NIH as of Friday had yet to receive a single shipment of the vaccine, despite playing an instrumental role in developing the Moderna vaccine, which the Food and Drug Administration authorized for emergency use on Friday night. Other government agencies like the Centers for Disease Control and Prevention received a federal allocation of Pfizer’s vaccine last week, while NIH has spent days negotiating with Maryland officials to receive a share of its allocation.
As a result, Fauci and other NIH scientists spent last week waiting for updates on when they’d get the vaccine, even as politicians like Vice President Mike Pence and Sen. Lindsey Graham got their shots in public.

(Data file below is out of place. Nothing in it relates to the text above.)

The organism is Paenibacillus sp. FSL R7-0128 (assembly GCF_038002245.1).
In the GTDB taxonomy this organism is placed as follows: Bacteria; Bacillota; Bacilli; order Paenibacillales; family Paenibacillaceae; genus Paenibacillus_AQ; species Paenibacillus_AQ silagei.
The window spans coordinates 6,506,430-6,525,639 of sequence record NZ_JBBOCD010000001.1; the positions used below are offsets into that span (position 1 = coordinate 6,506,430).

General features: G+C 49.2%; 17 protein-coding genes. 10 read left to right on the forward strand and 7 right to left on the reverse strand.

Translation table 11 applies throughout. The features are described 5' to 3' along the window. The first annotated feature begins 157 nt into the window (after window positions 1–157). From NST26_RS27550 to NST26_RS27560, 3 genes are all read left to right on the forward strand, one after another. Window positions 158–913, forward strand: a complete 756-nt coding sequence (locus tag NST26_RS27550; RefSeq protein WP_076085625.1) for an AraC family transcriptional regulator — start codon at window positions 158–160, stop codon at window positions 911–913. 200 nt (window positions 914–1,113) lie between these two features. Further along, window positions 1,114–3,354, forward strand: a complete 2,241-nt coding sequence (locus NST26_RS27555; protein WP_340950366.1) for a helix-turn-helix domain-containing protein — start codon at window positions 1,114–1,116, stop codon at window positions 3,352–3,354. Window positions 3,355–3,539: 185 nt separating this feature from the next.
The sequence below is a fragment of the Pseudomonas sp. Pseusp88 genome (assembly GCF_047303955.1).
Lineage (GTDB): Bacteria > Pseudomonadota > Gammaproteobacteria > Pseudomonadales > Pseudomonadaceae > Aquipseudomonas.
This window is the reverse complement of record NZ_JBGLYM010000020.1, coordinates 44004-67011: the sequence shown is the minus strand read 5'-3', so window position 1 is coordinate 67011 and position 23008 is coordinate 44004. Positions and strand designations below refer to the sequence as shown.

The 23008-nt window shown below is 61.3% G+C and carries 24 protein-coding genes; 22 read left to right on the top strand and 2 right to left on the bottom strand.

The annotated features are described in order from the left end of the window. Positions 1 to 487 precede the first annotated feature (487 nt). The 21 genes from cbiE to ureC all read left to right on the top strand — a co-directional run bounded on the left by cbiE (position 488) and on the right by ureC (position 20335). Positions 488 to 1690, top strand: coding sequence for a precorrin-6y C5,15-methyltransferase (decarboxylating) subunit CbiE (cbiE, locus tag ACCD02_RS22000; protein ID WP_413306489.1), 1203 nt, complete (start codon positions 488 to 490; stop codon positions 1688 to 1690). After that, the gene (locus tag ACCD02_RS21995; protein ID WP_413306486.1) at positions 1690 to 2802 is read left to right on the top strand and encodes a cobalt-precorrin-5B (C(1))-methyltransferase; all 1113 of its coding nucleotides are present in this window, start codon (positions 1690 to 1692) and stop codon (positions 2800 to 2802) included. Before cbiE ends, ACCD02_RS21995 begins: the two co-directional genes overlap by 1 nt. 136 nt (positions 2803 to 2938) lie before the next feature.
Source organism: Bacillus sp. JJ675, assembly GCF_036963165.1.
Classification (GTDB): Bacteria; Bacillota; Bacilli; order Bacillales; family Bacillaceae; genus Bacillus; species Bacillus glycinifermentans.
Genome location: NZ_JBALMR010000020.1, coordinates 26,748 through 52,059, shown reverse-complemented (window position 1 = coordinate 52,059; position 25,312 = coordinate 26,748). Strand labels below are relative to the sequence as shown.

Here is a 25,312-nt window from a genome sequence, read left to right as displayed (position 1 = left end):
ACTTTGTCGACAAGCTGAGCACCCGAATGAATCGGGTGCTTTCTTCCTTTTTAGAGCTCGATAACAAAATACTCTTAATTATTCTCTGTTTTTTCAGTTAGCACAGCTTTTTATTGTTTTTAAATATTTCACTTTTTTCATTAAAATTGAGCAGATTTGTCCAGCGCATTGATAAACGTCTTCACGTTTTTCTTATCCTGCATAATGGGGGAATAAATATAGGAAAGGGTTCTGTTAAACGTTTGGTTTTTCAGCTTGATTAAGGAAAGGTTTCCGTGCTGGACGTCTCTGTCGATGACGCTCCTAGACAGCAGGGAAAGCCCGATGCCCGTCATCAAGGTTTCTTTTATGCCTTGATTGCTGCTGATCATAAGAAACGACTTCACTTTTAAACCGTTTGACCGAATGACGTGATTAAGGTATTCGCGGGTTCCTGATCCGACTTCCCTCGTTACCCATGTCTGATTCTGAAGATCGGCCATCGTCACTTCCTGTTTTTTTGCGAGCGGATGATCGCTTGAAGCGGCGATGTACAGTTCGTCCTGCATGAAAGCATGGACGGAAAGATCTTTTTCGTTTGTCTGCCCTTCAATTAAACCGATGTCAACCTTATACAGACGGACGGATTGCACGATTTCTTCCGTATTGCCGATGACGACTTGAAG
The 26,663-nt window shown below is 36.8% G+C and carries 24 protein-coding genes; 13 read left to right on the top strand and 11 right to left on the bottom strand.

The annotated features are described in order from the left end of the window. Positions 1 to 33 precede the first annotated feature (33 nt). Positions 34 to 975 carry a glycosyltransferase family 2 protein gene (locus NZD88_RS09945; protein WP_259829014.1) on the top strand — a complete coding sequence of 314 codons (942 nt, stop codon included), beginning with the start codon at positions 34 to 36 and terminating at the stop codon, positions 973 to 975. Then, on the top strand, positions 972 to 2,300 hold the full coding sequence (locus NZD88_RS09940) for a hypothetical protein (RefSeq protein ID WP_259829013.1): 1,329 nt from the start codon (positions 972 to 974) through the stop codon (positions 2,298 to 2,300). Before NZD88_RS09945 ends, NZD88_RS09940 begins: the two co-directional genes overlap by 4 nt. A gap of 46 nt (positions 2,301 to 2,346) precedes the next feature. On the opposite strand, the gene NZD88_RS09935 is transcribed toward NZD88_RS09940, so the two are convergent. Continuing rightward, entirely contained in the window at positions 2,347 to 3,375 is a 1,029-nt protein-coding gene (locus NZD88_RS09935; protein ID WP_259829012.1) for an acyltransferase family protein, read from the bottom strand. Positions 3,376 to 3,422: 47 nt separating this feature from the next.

NIH and HHS did not immediately respond to requests for comment. But Maryland Gov. Larry Hogan said in a press release Monday that the state would provide vaccine to “front-line clinical healthcare workers” at NIH. In addition to operating more than two dozen research institutes, the agency has a hospital devoted to clinical research.
“With our earliest vaccinations focused on high-risk populations, we are providing a limited number of doses to NIH in order to vaccinate these Maryland-based front line healthcare workers,” Hogan said. “I want to thank Dr. Collins, Dr. Fauci, and their teams for all they have done throughout this crisis to save lives.”